As a part of my condition, I have nightmares. If you do a little online Interweb research, you’ll find that adults rarely have nightmares as compared to small children. In fact, the specific type of nightmares I have, night terrors, are only experienced by 6.4% children and 2.2% of adults. You have a better chance getting Reynaud’s Disease than having night terrors as an adult.
I always knew I was special.
According to HealthLine.com, night terrors are “A form of sleep disorder in which a person partially awakes from sleep in a state of terror.” Basically, something in your sleep activates your terror fight-or-flight response and you kind of wake up. I say “kind of” purposefully here – you’re not really quite awake enough to laugh off your terror.
So, here’s how it feels. You go to bed like a normal person. While asleep you have a nightmare that you’ve jumped out of a plane and your parachute has a tear in it. The earth is careening towards your vision while Jesus parachutes next to you, floating gracefully to the ground. He says, “You should have made better choices.” You wake up as you plummet into the earth’s fiery core, not really knowing what is real and what is a nightmare. You sit straight up in bed, flailing and screaming. Then, over a 10-60 minute time period, you become fully conscious, trying to fight off the nightmare that has fused with your waking existence.
Fun, right? Errrm…no.
I have been having these night terrors since I was 19. Not to brag or anything, but that was 15 years ago so I am a pro at being terrified of sleep. Each of the 5,475 nights I’ve lived since the first one has been a total crap shoot. Actually, it’s more like roulette, as every night either lands on a normal black pillow of peaceful unconsciousness or a red Terror from Beyond. I have no idea if tonight’s dreams will be about playing Super Mario with a life-size Barbie, or something that’s horrible and forces me to enact my worst fears. It’s a 50/50 chance every night.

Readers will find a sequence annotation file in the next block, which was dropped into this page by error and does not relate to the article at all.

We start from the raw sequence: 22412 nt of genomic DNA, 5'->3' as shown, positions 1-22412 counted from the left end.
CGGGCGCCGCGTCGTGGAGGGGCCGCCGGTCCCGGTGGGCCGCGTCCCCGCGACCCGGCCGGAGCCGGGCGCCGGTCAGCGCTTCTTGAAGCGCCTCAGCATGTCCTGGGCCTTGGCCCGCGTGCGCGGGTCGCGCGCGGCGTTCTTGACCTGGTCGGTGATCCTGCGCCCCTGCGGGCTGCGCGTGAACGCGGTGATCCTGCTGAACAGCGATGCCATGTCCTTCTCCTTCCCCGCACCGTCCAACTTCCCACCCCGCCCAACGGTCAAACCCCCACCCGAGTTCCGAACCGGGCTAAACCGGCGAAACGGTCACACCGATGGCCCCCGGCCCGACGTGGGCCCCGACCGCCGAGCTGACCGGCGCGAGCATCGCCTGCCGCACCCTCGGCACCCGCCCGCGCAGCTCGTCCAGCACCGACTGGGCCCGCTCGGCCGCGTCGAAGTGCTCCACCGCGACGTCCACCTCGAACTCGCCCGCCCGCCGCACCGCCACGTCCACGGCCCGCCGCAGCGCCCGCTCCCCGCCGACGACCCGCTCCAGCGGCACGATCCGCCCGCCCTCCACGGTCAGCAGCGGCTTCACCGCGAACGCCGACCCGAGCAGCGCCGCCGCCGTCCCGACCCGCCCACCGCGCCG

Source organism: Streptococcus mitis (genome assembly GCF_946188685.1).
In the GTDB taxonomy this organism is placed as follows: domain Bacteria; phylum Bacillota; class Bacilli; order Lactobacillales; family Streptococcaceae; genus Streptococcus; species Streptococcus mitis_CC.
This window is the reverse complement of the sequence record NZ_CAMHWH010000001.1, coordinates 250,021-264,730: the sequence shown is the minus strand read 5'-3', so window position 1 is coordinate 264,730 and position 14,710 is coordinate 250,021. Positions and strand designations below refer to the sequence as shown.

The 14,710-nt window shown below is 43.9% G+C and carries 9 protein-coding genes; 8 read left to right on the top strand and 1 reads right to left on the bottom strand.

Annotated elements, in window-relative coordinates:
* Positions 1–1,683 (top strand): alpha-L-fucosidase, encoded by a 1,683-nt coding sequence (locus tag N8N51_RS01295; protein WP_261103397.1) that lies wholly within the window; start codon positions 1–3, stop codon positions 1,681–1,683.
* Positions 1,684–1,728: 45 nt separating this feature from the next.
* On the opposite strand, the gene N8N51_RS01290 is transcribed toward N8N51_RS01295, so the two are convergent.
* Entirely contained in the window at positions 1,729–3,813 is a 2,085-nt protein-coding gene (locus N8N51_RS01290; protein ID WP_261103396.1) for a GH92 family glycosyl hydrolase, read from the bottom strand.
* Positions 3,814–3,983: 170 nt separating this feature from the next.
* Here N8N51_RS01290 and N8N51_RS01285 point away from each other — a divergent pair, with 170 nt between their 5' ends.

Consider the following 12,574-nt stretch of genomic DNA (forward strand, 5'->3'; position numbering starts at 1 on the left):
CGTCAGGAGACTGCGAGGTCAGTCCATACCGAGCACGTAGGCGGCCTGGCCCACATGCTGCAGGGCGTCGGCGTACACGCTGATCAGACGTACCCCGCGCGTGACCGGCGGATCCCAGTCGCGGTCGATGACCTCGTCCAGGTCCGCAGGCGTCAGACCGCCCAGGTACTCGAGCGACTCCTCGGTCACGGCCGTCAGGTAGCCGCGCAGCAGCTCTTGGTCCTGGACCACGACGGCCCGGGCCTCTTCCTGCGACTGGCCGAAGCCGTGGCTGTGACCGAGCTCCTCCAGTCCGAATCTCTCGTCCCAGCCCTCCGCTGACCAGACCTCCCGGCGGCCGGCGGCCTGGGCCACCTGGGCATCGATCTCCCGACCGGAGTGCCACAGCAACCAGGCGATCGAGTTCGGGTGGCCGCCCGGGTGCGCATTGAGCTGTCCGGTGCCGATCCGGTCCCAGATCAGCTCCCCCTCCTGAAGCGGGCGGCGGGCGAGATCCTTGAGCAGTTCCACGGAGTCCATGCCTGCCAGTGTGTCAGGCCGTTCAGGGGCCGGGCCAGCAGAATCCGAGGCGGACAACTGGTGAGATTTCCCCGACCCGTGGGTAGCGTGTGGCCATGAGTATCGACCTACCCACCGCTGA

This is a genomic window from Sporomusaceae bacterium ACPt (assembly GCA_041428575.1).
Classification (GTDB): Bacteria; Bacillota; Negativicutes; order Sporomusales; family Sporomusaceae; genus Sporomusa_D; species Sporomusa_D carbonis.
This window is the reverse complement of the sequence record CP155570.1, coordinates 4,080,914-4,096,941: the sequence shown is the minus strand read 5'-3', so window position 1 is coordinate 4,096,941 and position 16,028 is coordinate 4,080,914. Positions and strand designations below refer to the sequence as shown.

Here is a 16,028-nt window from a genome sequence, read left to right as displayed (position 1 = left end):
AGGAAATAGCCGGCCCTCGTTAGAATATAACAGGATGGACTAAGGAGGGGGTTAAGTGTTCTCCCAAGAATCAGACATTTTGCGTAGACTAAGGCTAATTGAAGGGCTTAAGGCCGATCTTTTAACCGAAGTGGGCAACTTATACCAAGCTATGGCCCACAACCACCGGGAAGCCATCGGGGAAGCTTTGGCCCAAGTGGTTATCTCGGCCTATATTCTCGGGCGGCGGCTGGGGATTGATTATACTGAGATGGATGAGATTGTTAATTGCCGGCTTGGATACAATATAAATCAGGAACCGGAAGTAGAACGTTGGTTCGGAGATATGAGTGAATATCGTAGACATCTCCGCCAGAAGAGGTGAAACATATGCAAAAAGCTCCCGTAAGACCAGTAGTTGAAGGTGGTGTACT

I euphemistically call these 1am moments “bad dreams” since, “The-wallowing-pit-of-terrifying-sleep-stealing-dream-demons” is super-long to say. My dreams are terrible, awful things that make me feel like I am evil, maligned, and a victim of fate. My mind runs me through mental mazes that I ultimately and inevitably lose, proving nightly that I am not as kind, thoughtful, and good as I think I am or seem to be.
This is kind of what a typical post-nightmare 1am conversation with my brain sounds like:
1AM Brain: You’re truly a terrible person, Willow. You know that, don’t you?
Me: Are you sure? I don’t feel like a terrible person normally…
1AM Brain: Yeah, but think of all the things you’ve messed up in your life. I mean, if screwing up decisions was the Tour De France, you’d be Lance Armstrong.
Me: Well, maybe you’re ri…Hey! I do nice things for people. I call my mom. I even made that guy on the bus laugh, and he was really surly.
1AM Brain: Doesn’t make you a good person does it? Inside, you just suck.
Me: Yeah, I mean…that could be true. On the other hand, I taught high school Math to a class of 65 Freshman boys. That seems like something a good person would do…